Fergus (Womack) is a hotheaded ex-SAS officer who can't come to terms with the death of his best friend Frankie (Bishop in flashbacks), who was working in Iraq for a private contractor. Determined to get to the truth of what happened on Route Irish, the road from Baghdad airport to the Green Zone, he teams up with Frankie's widow (Lowe) and gets in touch with his old pals in Iraq. And what he discovers is a conspiracy of torture and murder that private companies seem able to get away with.
Continue reading: Route Irish Review
Loach casts the narrative birth of the IRA at the feet of two brothers: Damien and Teddy O'Donovan (Cillian Murphy and Padraic Delaney, respectively). Damien's passive-aggressive nature towards the Black and Tans (the British Army) quickly gets sucked into Teddy's volatile rage when he witnesses a beating at a train station, moments before he was to leave for med school. Through torture (nail-pulling that makes Syriana look like a Friday afternoon in the Hamptons), shootouts, and political ebb and flow, the IRA fights dirty for independence. When the Anglo-Irish Treaty is signed (giving Ireland Free State/Dominion status), the IRA splits into the Old IRA (Damien's boys) and the National Army (Teddy's Treaty-friendly pack).
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Joe turns out to be a recovering alcoholic, and in 28 Days fashion, winds his way to recovery, stopping only for a tepid romance with a lady friend. Then My Name is Joe turns gangsterish, before an abrupt and uninteresting ending -- which might have been redeemed if the film was remotely interesting anywhere along the way.
Continue reading: My Name Is Joe Review
Young Pakistani student Tahara Khan (Shabana Bakhsh) sets off a campus melee with a fiery speech about her claim of individuality. This brings in her big brother Casim (Atta Yaqub) for a rescue from the milling crowd, helping her flee to safer quarters. They take refuge in the classroom of Irish, blond, sexy music teacher Roisin Hanlon (Eva Birthistle). Talk about contrived, but Loach likes to set up his boy-girl meets in an action context.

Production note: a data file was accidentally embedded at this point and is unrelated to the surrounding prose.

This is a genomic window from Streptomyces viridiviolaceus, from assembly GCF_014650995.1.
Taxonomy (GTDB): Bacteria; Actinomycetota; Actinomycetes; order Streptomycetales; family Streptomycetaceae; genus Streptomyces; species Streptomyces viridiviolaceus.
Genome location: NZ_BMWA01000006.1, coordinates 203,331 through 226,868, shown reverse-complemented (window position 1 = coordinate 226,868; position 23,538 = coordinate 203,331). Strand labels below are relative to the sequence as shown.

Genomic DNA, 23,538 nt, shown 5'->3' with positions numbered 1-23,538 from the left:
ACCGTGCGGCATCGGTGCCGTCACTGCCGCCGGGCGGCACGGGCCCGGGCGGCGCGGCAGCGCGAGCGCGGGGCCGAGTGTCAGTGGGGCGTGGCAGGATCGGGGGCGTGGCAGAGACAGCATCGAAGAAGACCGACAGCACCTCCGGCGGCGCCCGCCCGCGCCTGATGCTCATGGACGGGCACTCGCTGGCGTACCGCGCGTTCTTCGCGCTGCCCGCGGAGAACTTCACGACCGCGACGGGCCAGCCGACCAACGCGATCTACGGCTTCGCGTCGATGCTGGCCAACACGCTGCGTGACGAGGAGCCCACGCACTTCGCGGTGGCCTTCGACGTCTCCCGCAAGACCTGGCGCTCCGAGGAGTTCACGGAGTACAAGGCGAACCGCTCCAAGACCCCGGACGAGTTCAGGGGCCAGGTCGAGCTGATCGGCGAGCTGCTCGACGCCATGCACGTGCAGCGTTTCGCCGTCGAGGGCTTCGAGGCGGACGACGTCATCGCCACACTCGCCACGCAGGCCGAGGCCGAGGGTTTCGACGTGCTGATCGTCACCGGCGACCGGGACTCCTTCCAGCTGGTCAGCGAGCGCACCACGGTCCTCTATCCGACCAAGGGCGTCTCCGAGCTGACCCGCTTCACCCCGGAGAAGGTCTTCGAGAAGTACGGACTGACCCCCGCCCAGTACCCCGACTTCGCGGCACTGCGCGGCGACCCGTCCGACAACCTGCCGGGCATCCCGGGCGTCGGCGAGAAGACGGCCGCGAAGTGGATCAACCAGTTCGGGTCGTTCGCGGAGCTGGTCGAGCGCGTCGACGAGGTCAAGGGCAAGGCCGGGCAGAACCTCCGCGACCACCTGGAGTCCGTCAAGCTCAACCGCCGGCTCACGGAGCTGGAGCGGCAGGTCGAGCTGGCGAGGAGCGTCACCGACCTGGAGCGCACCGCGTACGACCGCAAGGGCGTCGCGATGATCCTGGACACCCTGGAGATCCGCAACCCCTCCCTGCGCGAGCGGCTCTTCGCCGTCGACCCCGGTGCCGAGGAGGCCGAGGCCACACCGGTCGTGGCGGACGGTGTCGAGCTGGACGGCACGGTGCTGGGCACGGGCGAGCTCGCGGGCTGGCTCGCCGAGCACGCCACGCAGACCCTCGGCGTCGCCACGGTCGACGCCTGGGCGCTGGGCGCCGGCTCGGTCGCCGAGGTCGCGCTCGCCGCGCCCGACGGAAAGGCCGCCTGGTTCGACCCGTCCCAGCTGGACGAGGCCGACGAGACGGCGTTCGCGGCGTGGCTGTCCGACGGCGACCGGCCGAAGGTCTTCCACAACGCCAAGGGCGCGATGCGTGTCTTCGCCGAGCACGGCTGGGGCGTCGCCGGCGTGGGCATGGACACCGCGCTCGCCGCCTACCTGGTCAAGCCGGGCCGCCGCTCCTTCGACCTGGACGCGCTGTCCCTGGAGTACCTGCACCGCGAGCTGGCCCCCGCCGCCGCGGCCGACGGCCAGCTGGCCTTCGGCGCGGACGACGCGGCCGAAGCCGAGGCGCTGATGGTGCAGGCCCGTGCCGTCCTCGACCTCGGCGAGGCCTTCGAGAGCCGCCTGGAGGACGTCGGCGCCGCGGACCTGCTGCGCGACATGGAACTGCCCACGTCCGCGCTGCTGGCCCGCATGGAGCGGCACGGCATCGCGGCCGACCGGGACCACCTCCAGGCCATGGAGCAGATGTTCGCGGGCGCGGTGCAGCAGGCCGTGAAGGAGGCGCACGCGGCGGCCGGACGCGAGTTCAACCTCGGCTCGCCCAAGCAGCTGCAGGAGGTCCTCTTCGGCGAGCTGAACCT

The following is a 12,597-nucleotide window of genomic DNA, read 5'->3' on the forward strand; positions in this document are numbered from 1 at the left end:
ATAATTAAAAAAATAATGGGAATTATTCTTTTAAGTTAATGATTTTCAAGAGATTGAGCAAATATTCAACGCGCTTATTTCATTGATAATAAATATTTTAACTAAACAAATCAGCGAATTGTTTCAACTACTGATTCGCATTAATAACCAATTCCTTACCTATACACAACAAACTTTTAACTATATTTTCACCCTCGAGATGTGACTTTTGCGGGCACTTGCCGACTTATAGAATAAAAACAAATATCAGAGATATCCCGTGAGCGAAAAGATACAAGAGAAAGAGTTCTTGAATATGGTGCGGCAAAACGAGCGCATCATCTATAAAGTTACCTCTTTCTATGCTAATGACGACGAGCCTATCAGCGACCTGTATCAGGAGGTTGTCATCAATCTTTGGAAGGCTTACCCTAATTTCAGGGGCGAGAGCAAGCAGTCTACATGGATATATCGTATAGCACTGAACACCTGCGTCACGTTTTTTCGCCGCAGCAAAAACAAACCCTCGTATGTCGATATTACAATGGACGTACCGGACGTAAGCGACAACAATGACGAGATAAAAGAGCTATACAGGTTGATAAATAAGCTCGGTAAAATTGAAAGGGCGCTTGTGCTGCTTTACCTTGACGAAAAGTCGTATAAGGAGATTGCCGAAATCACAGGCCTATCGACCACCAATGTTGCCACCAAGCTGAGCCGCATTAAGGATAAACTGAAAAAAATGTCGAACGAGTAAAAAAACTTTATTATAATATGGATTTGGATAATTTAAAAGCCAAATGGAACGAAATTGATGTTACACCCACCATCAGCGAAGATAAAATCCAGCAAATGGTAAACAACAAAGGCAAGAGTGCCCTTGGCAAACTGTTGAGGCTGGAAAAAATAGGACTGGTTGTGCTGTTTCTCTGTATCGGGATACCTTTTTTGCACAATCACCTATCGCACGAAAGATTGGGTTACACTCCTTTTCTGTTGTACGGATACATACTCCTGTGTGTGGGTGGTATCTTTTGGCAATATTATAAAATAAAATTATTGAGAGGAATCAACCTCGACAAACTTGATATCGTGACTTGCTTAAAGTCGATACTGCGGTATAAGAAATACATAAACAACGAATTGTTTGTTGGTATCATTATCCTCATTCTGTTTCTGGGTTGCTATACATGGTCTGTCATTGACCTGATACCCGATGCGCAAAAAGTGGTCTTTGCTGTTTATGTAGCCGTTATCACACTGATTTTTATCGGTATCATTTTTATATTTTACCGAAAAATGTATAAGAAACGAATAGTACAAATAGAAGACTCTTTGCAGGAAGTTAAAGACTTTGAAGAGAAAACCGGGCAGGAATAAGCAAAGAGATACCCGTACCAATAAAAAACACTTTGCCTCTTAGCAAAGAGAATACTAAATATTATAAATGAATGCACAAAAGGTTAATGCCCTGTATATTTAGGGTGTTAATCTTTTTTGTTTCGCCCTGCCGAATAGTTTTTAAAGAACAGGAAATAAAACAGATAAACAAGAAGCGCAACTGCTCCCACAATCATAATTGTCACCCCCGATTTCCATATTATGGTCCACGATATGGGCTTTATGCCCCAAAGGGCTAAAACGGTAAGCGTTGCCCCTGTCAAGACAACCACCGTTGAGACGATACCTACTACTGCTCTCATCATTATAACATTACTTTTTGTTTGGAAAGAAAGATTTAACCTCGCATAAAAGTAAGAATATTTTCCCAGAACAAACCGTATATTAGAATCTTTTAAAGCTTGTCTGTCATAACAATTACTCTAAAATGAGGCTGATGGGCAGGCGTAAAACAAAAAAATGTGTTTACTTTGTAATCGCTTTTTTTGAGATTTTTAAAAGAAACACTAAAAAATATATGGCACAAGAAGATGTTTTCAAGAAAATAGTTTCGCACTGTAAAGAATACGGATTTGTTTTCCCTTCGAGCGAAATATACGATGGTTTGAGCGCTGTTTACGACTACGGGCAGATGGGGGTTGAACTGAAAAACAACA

Continue reading: A Fond Kiss Review
What September 11 has that the other films don't is star power and international perspective. The 11 directors who submit work here represent a walk of fame of international cinema. Though I'm not familiar with the work of Samira Makhmalbaf (Iran) or Idrissa Ouedraogo (Burkina-Faso), to name a few, names like Penn, Lelouch, Iñárritu, Nair, and Loach represent some major names.
Continue reading: 11'09''01 - September 11 Review
Fifteen year old Liam (Martin Compston) is a standout among his peers for his natural creativity and audacious leadership, as he graduates his money-making enterprises toward increasingly illegal and remunerative use. We meet him as he and his closest mate Pinball (William Ruane) sell cheap fags to the gentry on the street and in a local bar. But the result is slim pickings, and not nearly enough to realize his dreams of providing a fresh start for his mum Jean (Michelle Coulter) when she gets out of prison. While this appears the noble desire of a dutiful son, it will become clear that it's more the obsession of a boy too immature to put relationships in their proper perspective.
Continue reading: Sweet Sixteen Review